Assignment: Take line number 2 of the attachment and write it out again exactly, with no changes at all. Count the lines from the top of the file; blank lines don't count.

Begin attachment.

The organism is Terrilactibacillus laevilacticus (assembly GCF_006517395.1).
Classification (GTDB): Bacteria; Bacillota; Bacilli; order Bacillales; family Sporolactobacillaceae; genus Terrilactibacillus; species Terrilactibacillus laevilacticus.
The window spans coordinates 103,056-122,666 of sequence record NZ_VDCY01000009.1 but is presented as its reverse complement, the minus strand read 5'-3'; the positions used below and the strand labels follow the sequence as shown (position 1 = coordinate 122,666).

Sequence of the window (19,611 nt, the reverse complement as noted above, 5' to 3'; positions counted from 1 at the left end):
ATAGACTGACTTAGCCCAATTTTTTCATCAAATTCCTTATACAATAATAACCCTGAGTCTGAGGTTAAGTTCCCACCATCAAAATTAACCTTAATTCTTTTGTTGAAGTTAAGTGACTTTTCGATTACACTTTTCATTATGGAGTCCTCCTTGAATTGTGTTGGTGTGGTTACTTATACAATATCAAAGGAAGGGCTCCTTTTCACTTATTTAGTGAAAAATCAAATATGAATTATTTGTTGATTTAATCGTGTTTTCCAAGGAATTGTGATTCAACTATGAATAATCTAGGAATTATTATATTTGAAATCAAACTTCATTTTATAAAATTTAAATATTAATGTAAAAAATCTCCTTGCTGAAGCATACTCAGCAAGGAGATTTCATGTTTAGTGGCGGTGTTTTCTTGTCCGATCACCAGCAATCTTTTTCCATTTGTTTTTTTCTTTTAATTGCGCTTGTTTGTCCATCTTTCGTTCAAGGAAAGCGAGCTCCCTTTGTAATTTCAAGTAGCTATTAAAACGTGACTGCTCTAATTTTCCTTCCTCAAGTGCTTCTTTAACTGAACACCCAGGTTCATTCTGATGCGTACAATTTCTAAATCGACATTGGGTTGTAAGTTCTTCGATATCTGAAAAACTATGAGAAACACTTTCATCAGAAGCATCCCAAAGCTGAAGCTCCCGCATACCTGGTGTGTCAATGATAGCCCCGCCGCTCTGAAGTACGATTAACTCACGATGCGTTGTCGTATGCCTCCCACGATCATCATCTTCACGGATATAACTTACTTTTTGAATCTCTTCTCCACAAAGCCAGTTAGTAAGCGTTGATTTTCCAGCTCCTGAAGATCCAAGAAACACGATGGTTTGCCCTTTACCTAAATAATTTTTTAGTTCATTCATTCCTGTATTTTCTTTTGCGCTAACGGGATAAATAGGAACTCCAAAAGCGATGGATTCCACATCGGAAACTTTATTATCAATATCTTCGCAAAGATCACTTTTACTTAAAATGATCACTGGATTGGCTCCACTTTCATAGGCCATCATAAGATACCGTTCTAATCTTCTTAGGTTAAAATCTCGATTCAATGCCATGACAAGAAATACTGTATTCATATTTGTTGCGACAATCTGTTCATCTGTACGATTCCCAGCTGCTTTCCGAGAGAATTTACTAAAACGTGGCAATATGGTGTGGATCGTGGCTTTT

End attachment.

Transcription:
Classification (GTDB): Bacteria; Bacillota; Bacilli; order Bacillales; family Sporolactobacillaceae; genus Terrilactibacillus; species Terrilactibacillus laevilacticus.